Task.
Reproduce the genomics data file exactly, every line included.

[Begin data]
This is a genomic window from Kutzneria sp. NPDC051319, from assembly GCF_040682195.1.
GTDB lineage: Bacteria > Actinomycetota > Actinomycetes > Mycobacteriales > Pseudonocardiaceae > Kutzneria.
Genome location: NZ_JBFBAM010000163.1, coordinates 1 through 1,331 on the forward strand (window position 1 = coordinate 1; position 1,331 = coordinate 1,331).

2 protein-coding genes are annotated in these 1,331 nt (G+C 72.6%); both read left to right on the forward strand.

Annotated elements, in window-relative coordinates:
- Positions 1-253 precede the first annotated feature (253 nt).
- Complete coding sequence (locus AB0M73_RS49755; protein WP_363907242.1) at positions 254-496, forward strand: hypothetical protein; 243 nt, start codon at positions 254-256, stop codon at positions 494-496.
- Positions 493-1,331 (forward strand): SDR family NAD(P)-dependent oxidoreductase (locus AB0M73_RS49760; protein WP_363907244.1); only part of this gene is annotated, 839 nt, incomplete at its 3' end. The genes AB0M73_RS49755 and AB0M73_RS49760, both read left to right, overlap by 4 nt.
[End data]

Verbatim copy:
This is a genomic window from Kutzneria sp. NPDC051319, from assembly GCF_040682195.1.
GTDB lineage: Bacteria > Actinomycetota > Actinomycetes > Mycobacteriales > Pseudonocardiaceae > Kutzneria.
Genome location: NZ_JBFBAM010000163.1, coordinates 1 through 1,331 on the forward strand (window position 1 = coordinate 1; position 1,331 = coordinate 1,331).

2 protein-coding genes are annotated in these 1,331 nt (G+C 72.6%); both read left to right on the forward strand.

Annotated elements, in window-relative coordinates:
- Positions 1-253 precede the first annotated feature (253 nt).
- Complete coding sequence (locus AB0M73_RS49755; protein WP_363907242.1) at positions 254-496, forward strand: hypothetical protein; 243 nt, start codon at positions 254-256, stop codon at positions 494-496.
- Positions 493-1,331 (forward strand): SDR family NAD(P)-dependent oxidoreductase (locus AB0M73_RS49760; protein WP_363907244.1); only part of this gene is annotated, 839 nt, incomplete at its 3' end. The genes AB0M73_RS49755 and AB0M73_RS49760, both read left to right, overlap by 4 nt.